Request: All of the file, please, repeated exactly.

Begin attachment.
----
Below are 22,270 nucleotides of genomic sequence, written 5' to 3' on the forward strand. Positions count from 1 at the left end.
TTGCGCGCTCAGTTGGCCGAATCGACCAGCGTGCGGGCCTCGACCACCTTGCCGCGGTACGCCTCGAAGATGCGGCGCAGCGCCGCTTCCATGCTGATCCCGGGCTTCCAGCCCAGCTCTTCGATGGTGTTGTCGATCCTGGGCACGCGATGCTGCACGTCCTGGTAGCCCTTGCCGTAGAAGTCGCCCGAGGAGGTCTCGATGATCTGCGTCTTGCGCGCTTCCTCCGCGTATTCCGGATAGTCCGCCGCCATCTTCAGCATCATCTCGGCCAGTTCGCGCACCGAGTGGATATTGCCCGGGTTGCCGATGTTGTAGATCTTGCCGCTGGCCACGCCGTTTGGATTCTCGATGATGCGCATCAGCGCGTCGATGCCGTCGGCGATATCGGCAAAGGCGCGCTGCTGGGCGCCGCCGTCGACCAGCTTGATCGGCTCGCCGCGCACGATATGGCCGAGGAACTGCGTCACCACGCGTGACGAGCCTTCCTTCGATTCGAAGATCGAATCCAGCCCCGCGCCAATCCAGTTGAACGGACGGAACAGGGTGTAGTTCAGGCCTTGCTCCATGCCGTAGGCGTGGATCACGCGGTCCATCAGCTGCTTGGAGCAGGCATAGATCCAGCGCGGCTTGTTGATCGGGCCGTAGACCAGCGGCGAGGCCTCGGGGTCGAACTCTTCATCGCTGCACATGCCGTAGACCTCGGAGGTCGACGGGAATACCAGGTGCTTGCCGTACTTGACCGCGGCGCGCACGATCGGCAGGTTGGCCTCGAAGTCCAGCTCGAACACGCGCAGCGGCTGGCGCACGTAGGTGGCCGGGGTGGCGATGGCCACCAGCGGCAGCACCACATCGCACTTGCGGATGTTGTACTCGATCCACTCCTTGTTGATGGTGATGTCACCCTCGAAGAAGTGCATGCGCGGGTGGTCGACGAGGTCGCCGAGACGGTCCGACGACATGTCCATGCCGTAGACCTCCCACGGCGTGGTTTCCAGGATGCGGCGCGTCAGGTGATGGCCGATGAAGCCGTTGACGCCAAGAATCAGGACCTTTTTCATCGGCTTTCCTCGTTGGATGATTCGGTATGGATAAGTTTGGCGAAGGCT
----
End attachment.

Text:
Below are 22,270 nucleotides of genomic sequence, written 5' to 3' on the forward strand. Positions count from 1 at the left end.
TTGCGCGCTCAGTTGGCCGAATCGACCAGCGTGCGGGCCTCGACCACCTTGCCGCGGTACGCCTCGAAGATGCGGCGCAGCGCCGCTTCCATGCTGATCCCGGGCTTCCAGCCCAGCTCTTCGATGGTGTTGTCGATCCTGGGCACGCGATGCTGCACGTCCTGGTAGCCCTTGCCGTAGAAGTCGCCCGAGGAGGTCTCGATGATCTGCGTCTTGCGCGCTTCCTCCGCGTATTCCGGATAGTCCGCCGCCATCTTCAGCATCATCTCGGCCAGTTCGCGCACCGAGTGGATATTGCCCGGGTTGCCGATGTTGTAGATCTTGCCGCTGGCCACGCCGTTTGGATTCTCGATGATGCGCATCAGCGCGTCGATGCCGTCGGCGATATCGGCAAAGGCGCGCTGCTGGGCGCCGCCGTCGACCAGCTTGATCGGCTCGCCGCGCACGATATGGCCGAGGAACTGCGTCACCACGCGTGACGAGCCTTCCTTCGATTCGAAGATCGAATCCAGCCCCGCGCCAATCCAGTTGAACGGACGGAACAGGGTGTAGTTCAGGCCTTGCTCCATGCCGTAGGCGTGGATCACGCGGTCCATCAGCTGCTTGGAGCAGGCATAGATCCAGCGCGGCTTGTTGATCGGGCCGTAGACCAGCGGCGAGGCCTCGGGGTCGAACTCTTCATCGCTGCACATGCCGTAGACCTCGGAGGTCGACGGGAATACCAGGTGCTTGCCGTACTTGACCGCGGCGCGCACGATCGGCAGGTTGGCCTCGAAGTCCAGCTCGAACACGCGCAGCGGCTGGCGCACGTAGGTGGCCGGGGTGGCGATGGCCACCAGCGGCAGCACCACATCGCACTTGCGGATGTTGTACTCGATCCACTCCTTGTTGATGGTGATGTCACCCTCGAAGAAGTGCATGCGCGGGTGGTCGACGAGGTCGCCGAGACGGTCCGACGACATGTCCATGCCGTAGACCTCCCACGGCGTGGTTTCCAGGATGCGGCGCGTCAGGTGATGGCCGATGAAGCCGTTGACGCCAAGAATCAGGACCTTTTTCATCGGCTTTCCTCGTTGGATGATTCGGTATGGATAAGTTTGGCGAAGGCT